|K J M Varma,
Beijing, May 4 - China and the US today appeared to have found a way out of a messy diplomatic row, with Beijing agreeing to let a blind Chinese dissident at the centre of the crisis to leave the country and Washington assuring all assistance to give him asylum.
The Chinese government, which earlier demanded an apology from the US for allowing human rights activist Chen Guangcheng to take shelter in its embassy gave in today and said that he could apply to obtain necessary travel documents to go abroad.
Foreign Ministry spokesman Liu Weimin said in a press release that Chen may apply to study abroad according to China's laws.
Answering a host of questions, Liu later told a media briefing that Chen could get a passport.
His "criminal record" of the past may not come in the way as he has already served sentence in a previous case, he said.
The blind activist, who is convalescing in a hospital here appealed to US leaders yesterday for political asylum for him and his family.
Appreciating China's softening of stand on Chen, whose week-long stay in the US embassy virtually overshadowed the two-day high level US-China strategic and economic dialogue here, US Secretary of State Hillary Clinton said Washington would provide all necessary assistance.
Talking to the media after the conclusion of the two-day dialogue, Clinton told the media here that Chen has confirmed to the US Ambassador to China Garry Locke today, that he wants to go the US along with his wife and two children to pursue studies there.
"In that regard we are also encouraged by the official statement issued by the Chinese government confirming that he can apply to travel abroad to pursue his studies," she said.
"Over the course of the day progress has been made to help him about the future that he wants. We will be staying in touch with him as this process move forward," Clinton said.
At the same time, she said the US would continue to engage with the Chinese government over human rights issues.
"Let me also add that it is not about the well known activist. It is about human rights and aspiration of more than billion people here in China and billion more around the world and future of this great nation and all nations," she said.
"We will continue to engage with the Chinese government at the highest levels putting these concerns at the heart of our diplomacy. I think we have been very clear and committed to honouring both his choices and our values," she said.
State-run CCTV which began telecasting her press conference live abruptly disconnected it.
In a separate statement, State Department spokesperson, Victoria Nuland said "the Chinese Government stated today that Mr Chen Guangcheng has the same right to travel abroad as any other citizen of China".
Chen has been offered a fellowship from an American university, where he can be accompanied by his wife and two children.
"The Chinese Government has indicated that it will accept Chen's applications for appropriate travel documents. The United States Government expects that the Chinese Government will expeditiously process his applications for these documents and make accommodations for his current medical condition.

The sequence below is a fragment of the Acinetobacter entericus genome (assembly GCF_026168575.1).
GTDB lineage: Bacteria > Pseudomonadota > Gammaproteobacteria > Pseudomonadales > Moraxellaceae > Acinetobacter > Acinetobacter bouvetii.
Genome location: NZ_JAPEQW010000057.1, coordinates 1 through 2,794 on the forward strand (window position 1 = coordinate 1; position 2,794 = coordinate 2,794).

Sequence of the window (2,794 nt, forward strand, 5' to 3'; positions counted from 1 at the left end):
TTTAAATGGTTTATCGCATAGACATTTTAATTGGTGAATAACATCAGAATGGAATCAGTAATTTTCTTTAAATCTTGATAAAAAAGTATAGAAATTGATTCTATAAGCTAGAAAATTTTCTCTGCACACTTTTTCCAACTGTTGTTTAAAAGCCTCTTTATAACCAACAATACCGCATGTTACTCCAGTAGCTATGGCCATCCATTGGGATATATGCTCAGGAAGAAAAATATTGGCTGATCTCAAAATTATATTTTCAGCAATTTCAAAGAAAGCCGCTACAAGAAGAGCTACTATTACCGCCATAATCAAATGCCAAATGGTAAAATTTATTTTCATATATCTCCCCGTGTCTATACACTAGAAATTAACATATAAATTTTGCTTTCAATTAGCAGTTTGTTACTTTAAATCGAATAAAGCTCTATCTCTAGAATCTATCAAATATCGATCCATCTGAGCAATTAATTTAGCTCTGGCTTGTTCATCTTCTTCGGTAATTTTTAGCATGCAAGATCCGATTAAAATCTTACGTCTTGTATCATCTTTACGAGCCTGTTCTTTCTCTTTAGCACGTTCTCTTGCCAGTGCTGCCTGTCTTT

"The United States Government would then give visa requests for him and his immediate family priority attention.
This matter has been handled in the spirit of a cooperative US-China partnership," she said.
China had earlier declined to release well known human rights activist Liu Xiaobo even after he was awarded Nobel Prize last year.
Though activists like Liu and Chen are famous abroad, they are hardly known here as their activities are blacked out by the official media and they become less important once they move out of the country.
The two-day strategic and economic dialogue which was rocked by Chen's affair, however, ended on a positive note.
The dialogue focusing on bilateral, global, trade and economic issues yielded positive results, Chinese President Hu Jintao said in his meeting with Clinton and US Treasury Secretary Timothy Geithner here today.
Hu said he appreciated the "excellent work" of the teams from the two sides and the relationship is stronger than it has ever been.
During the meeting with Hu, Clinton said the US-China relationship is stronger than it has ever been.
"There is a lot of work ahead of us, but we find more and more opportunities for cooperation," Chinese state run Xinhua news agency quoted Clinton as saying.
Hu inaugurated the two day dialogue yesterday calling on the two countries to work a "new type of relationship" to break the traditional belief that big powers only have conflicts.
"To build a new type of relationship between China and the United States, we need to trust each other," Hu said.
While meeting Clinton and Geithner, Premier Wen Jiabao called for long term plan of cooperation.
Both sides should map out a long-term plan for bilateral cooperation, focusing on the economic, trade, finance and investment sectors, he said.
A joint statement issued at the end of the talks said the dialogue served as a unique platform for the two countries to promote understanding, expand consensus, manage differences, improve mutual trust, and increase cooperation.
The two sides reviewed the progress of the past three years of bilateral ties.
The United States and China recognise that the breadth and depth of their nations' interests and cooperation prove that they have a stake in each other's success, it said.
"The two sides decided to strengthen bilateral relations, including through increased cooperation and coordination on a range of pressing global and regional issues, to build a new model of bilateral relations in the 21st century," it said. PTI